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Bizarre shoebill bird with eerie bird call is leaving people terrified

Bizarre shoebill bird with eerie bird call is leaving people terrified

This will keep you up at night.

The latest unlikely viral star is a bird that has left people thinking it's a 'man in a Halloween costume'.

Named after its foot-long bill, which looks like a clog shoe, along with a very serious stare, the shoebill has a very unforgettable appearance, to put it nicely.

This long-legged bird has a stork-like appearance that are native to tropical East Africa in large swamps from South Sudan to Zambia.

Shoebills are incredibly large and reach up to five feet tall with an eight-foot wingspan and with their yellow eyes, grey feathers and exceptionally large feet with a big toe reaching up to 7.3 inches it’s no surprise people are terrified.

You wouldn't want to be in a staring contest with one, would you?

Shoebills have left social media users terrified. / Alamy Stock Photo

A Twitter account recently shared two pictures of shoebill birds, with one photograph showing a bird literally glaring straight into the camera.

Shoebills are actually renowned for their slow movements and their ‘statue-like’ tendencies to stay still for long periods of time.

While it may be a frightening sight for some unsuspecting Twitter users, the fact they stand still for such a long time makes them the perfect ‘models’ for bird watchers.

“My dude looking like a Halloween costume the day after Halloween,” one Twitter user replied to the pictures.


“The sound they make is horrifying too. it sounds like a chattering skeleton,” a terrified social media user tweeted in response.

Someone else who was left feeling uneasy by their sound was a person who tweeted: “When they come in contact with each other or even with a threat, they can make a sound with their beaks that sounds much like an automatic weapon.”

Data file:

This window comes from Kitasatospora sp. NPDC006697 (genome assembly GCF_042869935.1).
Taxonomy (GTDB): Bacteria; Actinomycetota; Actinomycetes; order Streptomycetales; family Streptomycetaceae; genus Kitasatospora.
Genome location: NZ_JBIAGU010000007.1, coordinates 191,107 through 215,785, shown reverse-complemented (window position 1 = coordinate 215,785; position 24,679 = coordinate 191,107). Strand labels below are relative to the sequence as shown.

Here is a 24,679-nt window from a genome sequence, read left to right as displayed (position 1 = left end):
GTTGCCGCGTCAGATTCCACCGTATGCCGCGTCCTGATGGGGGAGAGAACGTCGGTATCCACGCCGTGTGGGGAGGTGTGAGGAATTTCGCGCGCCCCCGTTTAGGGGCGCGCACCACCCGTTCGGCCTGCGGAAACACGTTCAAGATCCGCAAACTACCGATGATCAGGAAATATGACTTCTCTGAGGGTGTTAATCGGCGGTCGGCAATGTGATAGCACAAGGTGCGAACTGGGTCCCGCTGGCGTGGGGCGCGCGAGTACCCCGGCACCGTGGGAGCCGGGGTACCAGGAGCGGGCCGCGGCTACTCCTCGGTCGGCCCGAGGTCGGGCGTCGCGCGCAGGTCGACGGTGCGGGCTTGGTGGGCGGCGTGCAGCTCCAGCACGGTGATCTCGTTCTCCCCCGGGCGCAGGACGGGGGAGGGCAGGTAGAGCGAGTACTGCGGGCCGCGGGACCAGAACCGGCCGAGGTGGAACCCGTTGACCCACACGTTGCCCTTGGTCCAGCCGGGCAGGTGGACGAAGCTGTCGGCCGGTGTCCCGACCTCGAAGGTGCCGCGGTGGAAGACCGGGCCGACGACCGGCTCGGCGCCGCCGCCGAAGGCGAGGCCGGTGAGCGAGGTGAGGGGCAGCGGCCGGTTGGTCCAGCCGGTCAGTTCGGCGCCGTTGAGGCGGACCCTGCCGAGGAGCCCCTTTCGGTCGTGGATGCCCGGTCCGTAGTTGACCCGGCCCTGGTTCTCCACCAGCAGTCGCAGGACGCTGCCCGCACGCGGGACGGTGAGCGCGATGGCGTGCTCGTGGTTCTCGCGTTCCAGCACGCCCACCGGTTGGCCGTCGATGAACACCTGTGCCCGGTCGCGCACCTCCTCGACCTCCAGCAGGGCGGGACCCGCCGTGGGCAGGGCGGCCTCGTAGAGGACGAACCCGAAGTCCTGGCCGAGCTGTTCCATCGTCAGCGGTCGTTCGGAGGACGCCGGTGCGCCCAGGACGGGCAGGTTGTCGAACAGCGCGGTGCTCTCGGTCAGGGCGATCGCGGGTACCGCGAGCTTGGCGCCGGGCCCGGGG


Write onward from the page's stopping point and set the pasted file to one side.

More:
The frightening noise social media users are reporting refers to the bill-clattering sound they make when greeting other birds and during nesting.

In order to keep cool, shoebills use a technique called gular-fluttering which involves vibrating the throat muscles to dissipate heat. Take a listen, if you dare:

One person penned: “I’m not so sure that we’re not being pranked here. Looks like a guy in a weird bird costume.”

A Twitter user quipped: “Alright, so this is terrifying. Thanks for that."

Another Twitter user purporting to be a shoebill, replied: “My statue-like behaviour is one of my best traits.”

These prehistoric-looking birds can stay motionless for hours, which would actually make them the perfect candidates for queuing or waiting for public transport.

While shoebills were once classified as storks because of their similar long necks and legs, their closest relatives are actually pelicans and they eat big fish like lungfish, eels and catfish.

Shoebills are known for their ability to stand still.
Ruth Craine / Alamy Stock Photo

Breeding pairs are monogamous and they reach maturity at three to four years old. Both parents tend to eggs and their chicks, which have a lighter coloured bill.

Despite their appearance, we should all be thankful they’re still around because according to the International Union for the Conservation of Nature, there are only between 3,300 and 5,300 of them left in the world and their population is decreasing.

That being said, we probably wouldn't want to run into one...

Featured Image Credit: llukee / Alamy Stock Photo / Zoonar GmbH / Alamy Stock Photo

Topics: Animals, World News